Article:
Summer Events

Lazy Sundays in the park. Long hikes along the trail. Summer nights listening to bands on the back porch of the local bar. Summer offers nearly unlimited options for things to do in Wilmington and the Brandywine Valley, as music fill the streets and ethnic festivals dictate what's for dinner.


Running on back-to-back weekends (and on back-to-back blocks), the annual Greek and Italian festivals draw tens of thousands of hungry travellers to Wilmington. At the Greek festival, the gyro line can stretch halfway across the festival at the height of the day, but the moussaka is the real reason to come. The Italian festival one week later adds rides, vendors and panzerotti (think "deep fried pizza") to the mix. Both offer authentic ethnic entertainment, wine and more than a little dancing.

DuPont Clifford Brown Jazz Festival (June)

The largest multi-day, free, outdoor jazz festival on the east coast celebrates the legacy of Wilmington's own trumpeter Clifford Brown, the jazz legend who died tragically in a car crash at age 25. Chic Corea, Jerry Gonzalez, Pete Escovedo and his orchestra, KEM, Jonathan Butler, Lalath Hathaway, Kirk Whalum, Rick Braun, and Norman Brown have all performed at the festival in the center of Wilmington in Rodney Square.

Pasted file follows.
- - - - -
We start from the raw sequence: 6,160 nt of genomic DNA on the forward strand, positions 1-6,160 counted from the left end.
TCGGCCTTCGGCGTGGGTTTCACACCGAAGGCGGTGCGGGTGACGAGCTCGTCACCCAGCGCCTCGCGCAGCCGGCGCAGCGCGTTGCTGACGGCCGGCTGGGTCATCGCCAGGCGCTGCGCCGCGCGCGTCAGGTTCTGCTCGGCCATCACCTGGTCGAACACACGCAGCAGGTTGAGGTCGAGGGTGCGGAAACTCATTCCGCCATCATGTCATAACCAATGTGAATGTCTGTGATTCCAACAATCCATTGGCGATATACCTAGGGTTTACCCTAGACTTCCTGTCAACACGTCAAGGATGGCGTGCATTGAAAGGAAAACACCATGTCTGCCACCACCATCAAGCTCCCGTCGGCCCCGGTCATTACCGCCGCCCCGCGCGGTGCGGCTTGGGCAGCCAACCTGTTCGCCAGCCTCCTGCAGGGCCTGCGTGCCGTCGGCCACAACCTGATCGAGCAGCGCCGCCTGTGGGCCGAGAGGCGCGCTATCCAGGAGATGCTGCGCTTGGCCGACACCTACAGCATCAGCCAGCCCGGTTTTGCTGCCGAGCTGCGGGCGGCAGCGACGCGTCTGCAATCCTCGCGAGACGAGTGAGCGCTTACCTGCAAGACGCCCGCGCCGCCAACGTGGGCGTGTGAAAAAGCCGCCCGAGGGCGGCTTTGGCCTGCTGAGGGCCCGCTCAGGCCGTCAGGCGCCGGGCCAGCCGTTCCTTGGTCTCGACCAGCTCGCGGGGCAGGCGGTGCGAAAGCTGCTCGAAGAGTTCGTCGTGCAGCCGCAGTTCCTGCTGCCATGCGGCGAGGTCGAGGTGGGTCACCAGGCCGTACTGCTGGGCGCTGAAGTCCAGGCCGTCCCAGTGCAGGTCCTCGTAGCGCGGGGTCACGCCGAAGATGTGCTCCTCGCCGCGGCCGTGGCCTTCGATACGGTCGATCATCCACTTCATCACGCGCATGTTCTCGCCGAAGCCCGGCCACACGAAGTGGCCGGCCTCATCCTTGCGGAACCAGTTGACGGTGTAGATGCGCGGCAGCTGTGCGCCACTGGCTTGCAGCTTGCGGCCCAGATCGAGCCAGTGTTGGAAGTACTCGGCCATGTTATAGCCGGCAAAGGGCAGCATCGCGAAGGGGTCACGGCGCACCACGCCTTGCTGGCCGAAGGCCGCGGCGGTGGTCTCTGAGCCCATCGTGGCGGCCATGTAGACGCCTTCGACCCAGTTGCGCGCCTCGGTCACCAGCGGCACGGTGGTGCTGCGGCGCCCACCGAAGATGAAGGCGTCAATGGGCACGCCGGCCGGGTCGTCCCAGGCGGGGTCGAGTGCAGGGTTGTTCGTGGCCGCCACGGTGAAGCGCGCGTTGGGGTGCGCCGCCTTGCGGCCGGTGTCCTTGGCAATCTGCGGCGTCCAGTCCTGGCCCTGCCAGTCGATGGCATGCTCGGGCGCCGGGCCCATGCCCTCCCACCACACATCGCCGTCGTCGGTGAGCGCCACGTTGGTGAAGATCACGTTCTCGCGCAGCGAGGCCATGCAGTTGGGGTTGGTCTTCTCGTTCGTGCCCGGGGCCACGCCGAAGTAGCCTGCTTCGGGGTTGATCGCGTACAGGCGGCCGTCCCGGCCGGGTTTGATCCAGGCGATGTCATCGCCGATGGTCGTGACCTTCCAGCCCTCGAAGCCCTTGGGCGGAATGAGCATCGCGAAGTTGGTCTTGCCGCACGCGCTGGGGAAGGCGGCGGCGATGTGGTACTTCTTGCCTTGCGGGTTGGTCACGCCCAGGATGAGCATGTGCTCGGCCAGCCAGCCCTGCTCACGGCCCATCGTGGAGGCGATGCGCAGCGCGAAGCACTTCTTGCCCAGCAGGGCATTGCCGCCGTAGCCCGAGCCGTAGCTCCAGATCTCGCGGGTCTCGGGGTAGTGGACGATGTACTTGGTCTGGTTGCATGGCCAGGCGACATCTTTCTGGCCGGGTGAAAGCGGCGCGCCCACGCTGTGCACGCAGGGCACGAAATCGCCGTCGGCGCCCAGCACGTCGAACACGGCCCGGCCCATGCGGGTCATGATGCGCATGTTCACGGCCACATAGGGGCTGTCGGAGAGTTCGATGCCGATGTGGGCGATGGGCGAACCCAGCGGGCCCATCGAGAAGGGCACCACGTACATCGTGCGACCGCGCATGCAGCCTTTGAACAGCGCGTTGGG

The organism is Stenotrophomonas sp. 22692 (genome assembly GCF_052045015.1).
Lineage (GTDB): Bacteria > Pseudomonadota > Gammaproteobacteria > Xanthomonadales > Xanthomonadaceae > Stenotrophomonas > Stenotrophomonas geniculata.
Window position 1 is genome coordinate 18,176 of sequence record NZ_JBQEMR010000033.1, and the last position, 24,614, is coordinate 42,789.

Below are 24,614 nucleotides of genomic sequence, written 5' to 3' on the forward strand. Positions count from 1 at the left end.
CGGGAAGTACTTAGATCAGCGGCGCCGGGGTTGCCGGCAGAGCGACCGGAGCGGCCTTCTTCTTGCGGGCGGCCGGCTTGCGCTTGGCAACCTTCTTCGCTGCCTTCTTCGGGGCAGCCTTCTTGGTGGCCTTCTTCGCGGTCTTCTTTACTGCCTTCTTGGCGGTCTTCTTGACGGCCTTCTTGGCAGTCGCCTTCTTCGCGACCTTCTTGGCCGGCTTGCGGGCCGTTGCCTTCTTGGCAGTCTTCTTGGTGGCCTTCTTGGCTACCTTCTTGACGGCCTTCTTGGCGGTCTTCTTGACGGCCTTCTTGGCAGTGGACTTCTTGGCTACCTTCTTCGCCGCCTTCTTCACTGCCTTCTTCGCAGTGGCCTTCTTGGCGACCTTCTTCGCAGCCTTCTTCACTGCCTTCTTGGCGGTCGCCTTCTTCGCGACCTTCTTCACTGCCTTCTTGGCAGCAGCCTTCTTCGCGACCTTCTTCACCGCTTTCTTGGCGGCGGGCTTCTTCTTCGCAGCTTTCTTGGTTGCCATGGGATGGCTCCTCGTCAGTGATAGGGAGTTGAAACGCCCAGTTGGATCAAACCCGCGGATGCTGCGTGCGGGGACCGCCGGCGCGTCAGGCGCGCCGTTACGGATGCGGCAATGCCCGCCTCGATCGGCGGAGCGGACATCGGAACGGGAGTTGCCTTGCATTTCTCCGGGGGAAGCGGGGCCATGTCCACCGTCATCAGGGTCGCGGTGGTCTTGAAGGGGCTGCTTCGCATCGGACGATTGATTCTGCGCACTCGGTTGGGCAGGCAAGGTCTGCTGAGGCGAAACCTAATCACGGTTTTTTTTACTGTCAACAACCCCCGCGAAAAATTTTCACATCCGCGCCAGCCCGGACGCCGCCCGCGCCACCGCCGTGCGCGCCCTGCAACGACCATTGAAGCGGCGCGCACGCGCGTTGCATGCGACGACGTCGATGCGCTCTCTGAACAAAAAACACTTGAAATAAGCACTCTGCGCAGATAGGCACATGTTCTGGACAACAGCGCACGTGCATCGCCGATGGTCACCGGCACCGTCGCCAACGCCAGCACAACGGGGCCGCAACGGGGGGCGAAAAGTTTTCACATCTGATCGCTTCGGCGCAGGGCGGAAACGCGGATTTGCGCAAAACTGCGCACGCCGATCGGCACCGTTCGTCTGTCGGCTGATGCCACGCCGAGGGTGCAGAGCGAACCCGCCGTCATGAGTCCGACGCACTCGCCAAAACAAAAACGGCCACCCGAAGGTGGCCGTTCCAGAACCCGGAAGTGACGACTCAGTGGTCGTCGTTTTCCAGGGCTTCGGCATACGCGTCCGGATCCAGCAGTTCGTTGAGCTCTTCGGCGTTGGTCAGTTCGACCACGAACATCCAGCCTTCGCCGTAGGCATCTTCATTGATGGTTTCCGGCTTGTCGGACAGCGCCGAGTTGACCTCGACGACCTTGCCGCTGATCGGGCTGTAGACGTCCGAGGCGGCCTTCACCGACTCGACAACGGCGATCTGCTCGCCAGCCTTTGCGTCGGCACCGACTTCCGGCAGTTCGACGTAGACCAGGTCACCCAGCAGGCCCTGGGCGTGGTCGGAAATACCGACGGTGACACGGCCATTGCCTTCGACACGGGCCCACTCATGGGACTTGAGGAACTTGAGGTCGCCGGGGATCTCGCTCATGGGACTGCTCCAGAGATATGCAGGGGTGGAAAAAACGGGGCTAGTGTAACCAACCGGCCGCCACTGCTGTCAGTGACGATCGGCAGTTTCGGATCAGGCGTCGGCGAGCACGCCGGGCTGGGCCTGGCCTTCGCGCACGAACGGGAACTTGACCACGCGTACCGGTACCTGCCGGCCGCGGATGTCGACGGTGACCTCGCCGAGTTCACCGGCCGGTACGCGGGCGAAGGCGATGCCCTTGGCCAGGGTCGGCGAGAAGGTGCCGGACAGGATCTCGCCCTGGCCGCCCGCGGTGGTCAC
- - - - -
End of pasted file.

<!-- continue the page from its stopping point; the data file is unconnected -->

You can have ice cream for lunch, but make sure you save room for ice cream for dessert at this annual frozen festival at Rockwood Park. Locally produced ice creams battle it out in the "Best Sundae on Sunday" competition, once featured on the Food Network's "Eating America with Anthony Anderson." After brain freeze sets in, you can warm up with live music, children's activities and un-iced food from local restaurants and vendors.

Bob Marley FestivalPEOPLE'S FESTIVAL (July)

Before he became an icon, Bob Marley lived with his mother in Wilmington, Delaware working as a lab assistant at DuPont and on the line at the Chrysler plant. Today, his legacy is celebrated every year at the Annual Peoples' Festival 4 Peace Tribute to Bob Marley, where artists jam on two stages in Tubman-Garrett Riverfront Park, and attendees wander between the Drum Circle, Children's Village and International Food Court.


With more than two centuries of history, the Big August Quarterly is the nation's oldest African American festival celebrating the freedom of speech, the freedom of religion and rights of all people to peacefully assemble. Once an important part of the Underground Railroad system, the August Quarterly remains a festival of reunions and religious revival for people for families and friends.